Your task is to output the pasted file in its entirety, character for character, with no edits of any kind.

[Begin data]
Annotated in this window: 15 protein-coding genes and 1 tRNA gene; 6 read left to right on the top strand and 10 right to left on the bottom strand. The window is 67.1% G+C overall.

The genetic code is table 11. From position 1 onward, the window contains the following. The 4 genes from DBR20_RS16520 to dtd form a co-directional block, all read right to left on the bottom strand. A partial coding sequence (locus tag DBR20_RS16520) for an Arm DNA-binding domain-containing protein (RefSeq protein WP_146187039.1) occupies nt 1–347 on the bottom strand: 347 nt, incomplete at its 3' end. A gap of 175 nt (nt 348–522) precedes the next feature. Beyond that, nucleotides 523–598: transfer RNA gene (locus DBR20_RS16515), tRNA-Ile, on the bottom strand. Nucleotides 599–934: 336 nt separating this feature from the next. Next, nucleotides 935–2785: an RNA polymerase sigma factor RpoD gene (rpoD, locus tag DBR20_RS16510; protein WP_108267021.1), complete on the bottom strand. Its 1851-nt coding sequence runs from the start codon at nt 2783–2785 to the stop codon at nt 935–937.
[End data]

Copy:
Annotated in this window: 15 protein-coding genes and 1 tRNA gene; 6 read left to right on the top strand and 10 right to left on the bottom strand. The window is 67.1% G+C overall.

The genetic code is table 11. From position 1 onward, the window contains the following. The 4 genes from DBR20_RS16520 to dtd form a co-directional block, all read right to left on the bottom strand. A partial coding sequence (locus tag DBR20_RS16520) for an Arm DNA-binding domain-containing protein (RefSeq protein WP_146187039.1) occupies nt 1–347 on the bottom strand: 347 nt, incomplete at its 3' end. A gap of 175 nt (nt 348–522) precedes the next feature. Beyond that, nucleotides 523–598: transfer RNA gene (locus DBR20_RS16515), tRNA-Ile, on the bottom strand. Nucleotides 599–934: 336 nt separating this feature from the next. Next, nucleotides 935–2785: an RNA polymerase sigma factor RpoD gene (rpoD, locus tag DBR20_RS16510; protein WP_108267021.1), complete on the bottom strand. Its 1851-nt coding sequence runs from the start codon at nt 2783–2785 to the stop codon at nt 935–937.